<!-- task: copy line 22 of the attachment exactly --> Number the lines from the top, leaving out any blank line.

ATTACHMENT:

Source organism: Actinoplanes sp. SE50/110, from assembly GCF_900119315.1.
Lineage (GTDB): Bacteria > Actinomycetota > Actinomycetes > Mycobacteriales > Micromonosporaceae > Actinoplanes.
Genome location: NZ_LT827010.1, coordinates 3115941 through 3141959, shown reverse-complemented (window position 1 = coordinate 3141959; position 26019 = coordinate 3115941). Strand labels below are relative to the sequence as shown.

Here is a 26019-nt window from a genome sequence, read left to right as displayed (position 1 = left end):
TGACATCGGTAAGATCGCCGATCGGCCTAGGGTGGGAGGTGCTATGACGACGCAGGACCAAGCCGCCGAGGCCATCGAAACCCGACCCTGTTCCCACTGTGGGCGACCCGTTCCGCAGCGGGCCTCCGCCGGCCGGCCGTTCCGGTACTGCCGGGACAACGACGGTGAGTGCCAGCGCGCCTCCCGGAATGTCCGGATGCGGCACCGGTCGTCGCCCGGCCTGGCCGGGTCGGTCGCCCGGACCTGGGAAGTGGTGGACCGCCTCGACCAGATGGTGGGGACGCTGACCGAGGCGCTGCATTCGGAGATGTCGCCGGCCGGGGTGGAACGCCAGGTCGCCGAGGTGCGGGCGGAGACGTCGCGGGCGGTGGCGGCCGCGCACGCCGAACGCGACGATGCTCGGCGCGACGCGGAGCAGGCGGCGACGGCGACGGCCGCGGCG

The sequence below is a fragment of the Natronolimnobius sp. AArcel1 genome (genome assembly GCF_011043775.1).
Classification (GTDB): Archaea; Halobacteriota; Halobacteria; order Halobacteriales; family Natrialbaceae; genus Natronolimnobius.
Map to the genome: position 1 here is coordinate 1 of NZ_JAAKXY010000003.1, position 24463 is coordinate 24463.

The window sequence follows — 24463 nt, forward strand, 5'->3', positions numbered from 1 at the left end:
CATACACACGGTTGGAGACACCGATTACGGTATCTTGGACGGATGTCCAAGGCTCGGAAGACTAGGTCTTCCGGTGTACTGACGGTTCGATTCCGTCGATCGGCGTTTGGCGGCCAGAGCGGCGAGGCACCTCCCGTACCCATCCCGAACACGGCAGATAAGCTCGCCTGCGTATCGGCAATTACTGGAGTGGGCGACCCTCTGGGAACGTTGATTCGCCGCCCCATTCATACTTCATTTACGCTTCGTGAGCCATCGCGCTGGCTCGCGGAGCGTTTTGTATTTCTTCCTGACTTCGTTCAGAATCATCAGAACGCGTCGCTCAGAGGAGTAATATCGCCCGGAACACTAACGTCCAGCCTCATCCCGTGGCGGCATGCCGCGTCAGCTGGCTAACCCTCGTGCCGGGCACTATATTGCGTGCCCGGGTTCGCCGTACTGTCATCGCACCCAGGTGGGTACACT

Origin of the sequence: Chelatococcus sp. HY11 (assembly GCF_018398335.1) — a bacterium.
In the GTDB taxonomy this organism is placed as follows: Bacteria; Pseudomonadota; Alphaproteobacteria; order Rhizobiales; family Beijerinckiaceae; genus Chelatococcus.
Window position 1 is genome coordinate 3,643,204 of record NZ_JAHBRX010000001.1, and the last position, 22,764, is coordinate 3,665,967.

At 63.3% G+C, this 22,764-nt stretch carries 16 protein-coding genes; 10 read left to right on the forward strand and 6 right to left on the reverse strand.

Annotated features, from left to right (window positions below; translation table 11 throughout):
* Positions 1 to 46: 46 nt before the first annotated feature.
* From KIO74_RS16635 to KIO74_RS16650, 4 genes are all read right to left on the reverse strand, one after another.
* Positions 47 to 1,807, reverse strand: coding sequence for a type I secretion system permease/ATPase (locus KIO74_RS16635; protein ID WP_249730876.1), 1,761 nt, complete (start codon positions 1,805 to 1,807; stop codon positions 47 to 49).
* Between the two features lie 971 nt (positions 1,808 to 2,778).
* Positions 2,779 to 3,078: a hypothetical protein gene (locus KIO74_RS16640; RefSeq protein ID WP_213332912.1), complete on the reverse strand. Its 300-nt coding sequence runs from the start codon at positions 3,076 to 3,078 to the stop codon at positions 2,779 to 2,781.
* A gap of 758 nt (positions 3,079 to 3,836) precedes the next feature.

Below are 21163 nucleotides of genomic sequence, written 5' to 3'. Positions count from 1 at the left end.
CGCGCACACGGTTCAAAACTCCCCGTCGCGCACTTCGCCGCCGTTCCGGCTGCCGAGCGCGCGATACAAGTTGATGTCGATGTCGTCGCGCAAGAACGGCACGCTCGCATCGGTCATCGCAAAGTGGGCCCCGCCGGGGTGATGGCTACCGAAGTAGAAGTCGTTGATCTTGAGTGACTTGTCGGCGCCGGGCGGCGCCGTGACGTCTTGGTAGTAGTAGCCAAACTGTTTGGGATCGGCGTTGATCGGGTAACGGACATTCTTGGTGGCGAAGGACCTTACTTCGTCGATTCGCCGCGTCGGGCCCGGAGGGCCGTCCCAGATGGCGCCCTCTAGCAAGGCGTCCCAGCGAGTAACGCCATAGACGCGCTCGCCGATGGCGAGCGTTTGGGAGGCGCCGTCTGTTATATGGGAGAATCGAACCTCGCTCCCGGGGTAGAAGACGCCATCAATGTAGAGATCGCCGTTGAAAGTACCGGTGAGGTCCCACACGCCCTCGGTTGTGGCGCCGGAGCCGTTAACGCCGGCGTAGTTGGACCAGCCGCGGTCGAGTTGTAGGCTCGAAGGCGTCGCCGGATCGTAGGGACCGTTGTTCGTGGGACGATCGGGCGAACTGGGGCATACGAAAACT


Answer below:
Below are 21163 nucleotides of genomic sequence, written 5' to 3'. Positions count from 1 at the left end.